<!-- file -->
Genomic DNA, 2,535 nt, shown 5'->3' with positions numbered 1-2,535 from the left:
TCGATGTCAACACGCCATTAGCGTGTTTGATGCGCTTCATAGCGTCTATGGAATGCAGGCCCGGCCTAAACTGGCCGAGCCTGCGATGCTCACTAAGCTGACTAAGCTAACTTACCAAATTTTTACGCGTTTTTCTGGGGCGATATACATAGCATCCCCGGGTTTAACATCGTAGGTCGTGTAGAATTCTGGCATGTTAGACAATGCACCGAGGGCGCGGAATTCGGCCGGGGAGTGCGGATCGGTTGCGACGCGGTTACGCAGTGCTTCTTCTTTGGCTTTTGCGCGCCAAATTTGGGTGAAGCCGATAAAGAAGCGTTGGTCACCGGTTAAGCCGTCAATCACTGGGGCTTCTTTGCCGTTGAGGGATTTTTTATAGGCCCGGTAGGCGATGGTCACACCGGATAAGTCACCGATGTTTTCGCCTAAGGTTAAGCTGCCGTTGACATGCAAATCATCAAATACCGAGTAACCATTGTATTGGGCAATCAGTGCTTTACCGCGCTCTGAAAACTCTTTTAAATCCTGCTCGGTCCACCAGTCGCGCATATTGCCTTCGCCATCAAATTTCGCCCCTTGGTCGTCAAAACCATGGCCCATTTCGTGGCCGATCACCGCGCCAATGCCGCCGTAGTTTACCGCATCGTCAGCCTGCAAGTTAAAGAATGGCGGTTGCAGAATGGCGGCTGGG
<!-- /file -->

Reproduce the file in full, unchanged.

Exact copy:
Genomic DNA, 2,535 nt, shown 5'->3' with positions numbered 1-2,535 from the left:
TCGATGTCAACACGCCATTAGCGTGTTTGATGCGCTTCATAGCGTCTATGGAATGCAGGCCCGGCCTAAACTGGCCGAGCCTGCGATGCTCACTAAGCTGACTAAGCTAACTTACCAAATTTTTACGCGTTTTTCTGGGGCGATATACATAGCATCCCCGGGTTTAACATCGTAGGTCGTGTAGAATTCTGGCATGTTAGACAATGCACCGAGGGCGCGGAATTCGGCCGGGGAGTGCGGATCGGTTGCGACGCGGTTACGCAGTGCTTCTTCTTTGGCTTTTGCGCGCCAAATTTGGGTGAAGCCGATAAAGAAGCGTTGGTCACCGGTTAAGCCGTCAATCACTGGGGCTTCTTTGCCGTTGAGGGATTTTTTATAGGCCCGGTAGGCGATGGTCACACCGGATAAGTCACCGATGTTTTCGCCTAAGGTTAAGCTGCCGTTGACATGCAAATCATCAAATACCGAGTAACCATTGTATTGGGCAATCAGTGCTTTACCGCGCTCTGAAAACTCTTTTAAATCCTGCTCGGTCCACCAGTCGCGCATATTGCCTTCGCCATCAAATTTCGCCCCTTGGTCGTCAAAACCATGGCCCATTTCGTGGCCGATCACCGCGCCAATGCCGCCGTAGTTTACCGCATCGTCAGCCTGCAAGTTAAAGAATGGCGGTTGCAGAATGGCGGCTGGG